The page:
City Attorney David Chiu

City Attorney sues maker of Vanilla gift cards over consumer scams

Ahead of the holiday shopping season, City Attorney is taking action to protect and seek restitution for consumers who have been victims of “card draining”

SAN FRANCISCO (November 20, 2023) — City Attorney David Chiu announced today that he filed a lawsuit against the maker of Vanilla gift cards, which have insecure cardboard packaging that makes the cards susceptible to rampant “card draining” and unauthorized transactions. The lawsuit, filed against Incomm Financial Services, Inc. (Incomm) and its partner banks, alleges Incomm has known about the obvious security problems for a decade and refused to remedy the issue or provide consumers refunds for fraudulent transactions as required by law.

City Attorney David Chiu
City Attorney David Chiu

“Incomm’s negligence has opened the door for scammers to defraud thousands of consumers,” said City Attorney Chiu. “To add insult to injury, Incomm regularly refuses, in violation of state law, to refund consumers who are scammed out of their money as a result of Vanilla gift card draining. For over a decade, the company has ignored hundreds of consumer complaints calling for security improvements and refunds for fraudulent charges. As we kick off the holiday season, we are filing this lawsuit to sound the alarm, compel Incomm to adopt industry-standard security features to stop card draining, and obtain restitution for consumers who have been harmed.”

In the United States, consumers load more than half a trillion dollars each year onto prepaid debit and gift cards. The cards are popular gifts and are often given as an alternative to cash. They are also used by many without access to a credit cards or traditional bank account to pay bills, make online purchases, and pay for transactions that are difficult or impossible to complete with cash.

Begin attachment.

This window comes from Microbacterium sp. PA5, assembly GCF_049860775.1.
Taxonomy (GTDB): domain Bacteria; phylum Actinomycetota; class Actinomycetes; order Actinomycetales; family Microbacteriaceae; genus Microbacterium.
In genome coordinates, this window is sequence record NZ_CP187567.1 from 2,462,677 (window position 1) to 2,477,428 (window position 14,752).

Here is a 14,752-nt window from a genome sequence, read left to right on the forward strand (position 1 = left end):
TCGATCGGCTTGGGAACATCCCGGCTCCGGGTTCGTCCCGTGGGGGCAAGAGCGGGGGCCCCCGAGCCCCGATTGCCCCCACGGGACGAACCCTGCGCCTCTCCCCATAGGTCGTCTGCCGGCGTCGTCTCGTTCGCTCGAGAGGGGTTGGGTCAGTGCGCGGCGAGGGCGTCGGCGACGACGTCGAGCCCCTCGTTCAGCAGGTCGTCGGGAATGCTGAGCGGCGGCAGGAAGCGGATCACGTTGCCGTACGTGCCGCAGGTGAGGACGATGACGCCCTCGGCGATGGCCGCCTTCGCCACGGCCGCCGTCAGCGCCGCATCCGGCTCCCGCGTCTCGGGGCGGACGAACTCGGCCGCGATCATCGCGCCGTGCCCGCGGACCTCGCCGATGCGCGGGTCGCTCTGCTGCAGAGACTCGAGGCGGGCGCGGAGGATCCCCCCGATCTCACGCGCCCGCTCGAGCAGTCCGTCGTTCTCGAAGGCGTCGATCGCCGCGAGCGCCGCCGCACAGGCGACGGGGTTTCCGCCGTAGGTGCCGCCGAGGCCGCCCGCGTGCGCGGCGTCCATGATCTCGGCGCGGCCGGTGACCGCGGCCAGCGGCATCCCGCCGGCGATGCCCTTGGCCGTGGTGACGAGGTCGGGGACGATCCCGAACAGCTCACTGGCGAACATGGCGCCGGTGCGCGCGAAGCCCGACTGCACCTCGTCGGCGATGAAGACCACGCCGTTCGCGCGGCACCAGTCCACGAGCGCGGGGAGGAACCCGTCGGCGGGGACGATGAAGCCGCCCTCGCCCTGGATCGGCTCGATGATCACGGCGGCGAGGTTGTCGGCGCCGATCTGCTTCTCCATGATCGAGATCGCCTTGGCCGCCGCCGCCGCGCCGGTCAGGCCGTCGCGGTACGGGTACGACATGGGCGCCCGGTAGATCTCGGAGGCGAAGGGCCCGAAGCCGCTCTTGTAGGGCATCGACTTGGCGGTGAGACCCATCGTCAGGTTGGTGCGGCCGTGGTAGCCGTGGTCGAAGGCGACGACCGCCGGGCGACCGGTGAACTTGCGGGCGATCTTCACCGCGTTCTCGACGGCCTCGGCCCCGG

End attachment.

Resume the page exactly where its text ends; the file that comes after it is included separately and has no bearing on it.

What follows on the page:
Incomm is the Georgia-based maker of Vanilla gift cards, nonreloadable debit cards that are widely available at grocery stores and other retailers throughout the country.

Due to the lax security of their packaging, Vanilla gift cards are susceptible to “card draining,” a practice in which a scammer surreptitiously obtains the Vanilla card number from beneath its cardboard packaging, reseals the card, and then spends the gift card balance as soon as the card is activated but before the consumer has a chance to use the card. For at least a decade, consumers have reported this issue to the company, and yet Incomm has not modified the packaging to prevent theft.

Consumers are protected by laws that limit consumer liability and require refunds of unauthorized transactions. Despite this, Incomm often refuses to provide refunds to consumer who have been scammed. Many consumers either never hear back from Incomm or are placed on hold for hours. Other complainants state that Incomm refused to issue a refund, claiming that their investigation concluded the consumer’s card was physically present during the fraudulent transaction, even when the transaction occurred hundreds of miles away and right after the card was purchased and activated.

The Better Business Bureau, Consumer Financial Protection Bureau, and other consumer rights organizations have reported hundreds of similar consumer complaints about card draining and Incomm’s refusal to refund unauthorized charges.

The lawsuit, filed on behalf of the People of the State of California, alleges this failure to provide adequate security and refunds for unauthorized charges violates state law. The People are seeking penalties, restitution for impacted consumers, and injunctive relief to ensure additional consumers are not harmed.

The City Attorney’s Office encourages any consumers who may have had relevant interactions with Incomm or Vanilla Gift Cards to contact the Office through its consumer complaint web portal or hotline at (415) 554-3977.

The case is People of the State of California v. Incomm Financial Services, Inc. et al., San Francisco Superior Court, No. CGC-23-610333. The complaint can be found here.